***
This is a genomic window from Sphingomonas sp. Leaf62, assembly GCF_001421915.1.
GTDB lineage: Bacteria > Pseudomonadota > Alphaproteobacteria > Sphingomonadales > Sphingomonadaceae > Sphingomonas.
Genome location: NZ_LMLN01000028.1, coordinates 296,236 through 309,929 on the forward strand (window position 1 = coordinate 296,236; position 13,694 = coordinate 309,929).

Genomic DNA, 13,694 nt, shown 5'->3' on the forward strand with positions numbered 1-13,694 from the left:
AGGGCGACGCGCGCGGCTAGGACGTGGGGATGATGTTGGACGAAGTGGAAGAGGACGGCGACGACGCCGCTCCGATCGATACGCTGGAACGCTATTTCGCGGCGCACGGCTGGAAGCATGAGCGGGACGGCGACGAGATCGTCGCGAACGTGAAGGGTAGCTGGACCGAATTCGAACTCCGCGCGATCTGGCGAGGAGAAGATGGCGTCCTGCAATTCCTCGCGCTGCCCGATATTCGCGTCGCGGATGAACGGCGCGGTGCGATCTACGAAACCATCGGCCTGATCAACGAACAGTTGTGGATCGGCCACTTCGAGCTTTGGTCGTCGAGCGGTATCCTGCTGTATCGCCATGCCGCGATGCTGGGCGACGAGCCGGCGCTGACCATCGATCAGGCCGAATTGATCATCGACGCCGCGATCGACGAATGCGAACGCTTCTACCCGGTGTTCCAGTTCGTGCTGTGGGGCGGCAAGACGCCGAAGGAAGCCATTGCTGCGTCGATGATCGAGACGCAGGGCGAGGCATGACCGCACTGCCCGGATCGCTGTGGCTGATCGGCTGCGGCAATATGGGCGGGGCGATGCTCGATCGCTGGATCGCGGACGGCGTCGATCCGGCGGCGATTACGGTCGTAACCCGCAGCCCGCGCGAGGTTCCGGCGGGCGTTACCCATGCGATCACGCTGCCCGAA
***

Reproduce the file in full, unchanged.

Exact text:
This is a genomic window from Sphingomonas sp. Leaf62, assembly GCF_001421915.1.
GTDB lineage: Bacteria > Pseudomonadota > Alphaproteobacteria > Sphingomonadales > Sphingomonadaceae > Sphingomonas.
Genome location: NZ_LMLN01000028.1, coordinates 296,236 through 309,929 on the forward strand (window position 1 = coordinate 296,236; position 13,694 = coordinate 309,929).

Genomic DNA, 13,694 nt, shown 5'->3' on the forward strand with positions numbered 1-13,694 from the left:
AGGGCGACGCGCGCGGCTAGGACGTGGGGATGATGTTGGACGAAGTGGAAGAGGACGGCGACGACGCCGCTCCGATCGATACGCTGGAACGCTATTTCGCGGCGCACGGCTGGAAGCATGAGCGGGACGGCGACGAGATCGTCGCGAACGTGAAGGGTAGCTGGACCGAATTCGAACTCCGCGCGATCTGGCGAGGAGAAGATGGCGTCCTGCAATTCCTCGCGCTGCCCGATATTCGCGTCGCGGATGAACGGCGCGGTGCGATCTACGAAACCATCGGCCTGATCAACGAACAGTTGTGGATCGGCCACTTCGAGCTTTGGTCGTCGAGCGGTATCCTGCTGTATCGCCATGCCGCGATGCTGGGCGACGAGCCGGCGCTGACCATCGATCAGGCCGAATTGATCATCGACGCCGCGATCGACGAATGCGAACGCTTCTACCCGGTGTTCCAGTTCGTGCTGTGGGGCGGCAAGACGCCGAAGGAAGCCATTGCTGCGTCGATGATCGAGACGCAGGGCGAGGCATGACCGCACTGCCCGGATCGCTGTGGCTGATCGGCTGCGGCAATATGGGCGGGGCGATGCTCGATCGCTGGATCGCGGACGGCGTCGATCCGGCGGCGATTACGGTCGTAACCCGCAGCCCGCGCGAGGTTCCGGCGGGCGTTACCCATGCGATCACGCTGCCCGAA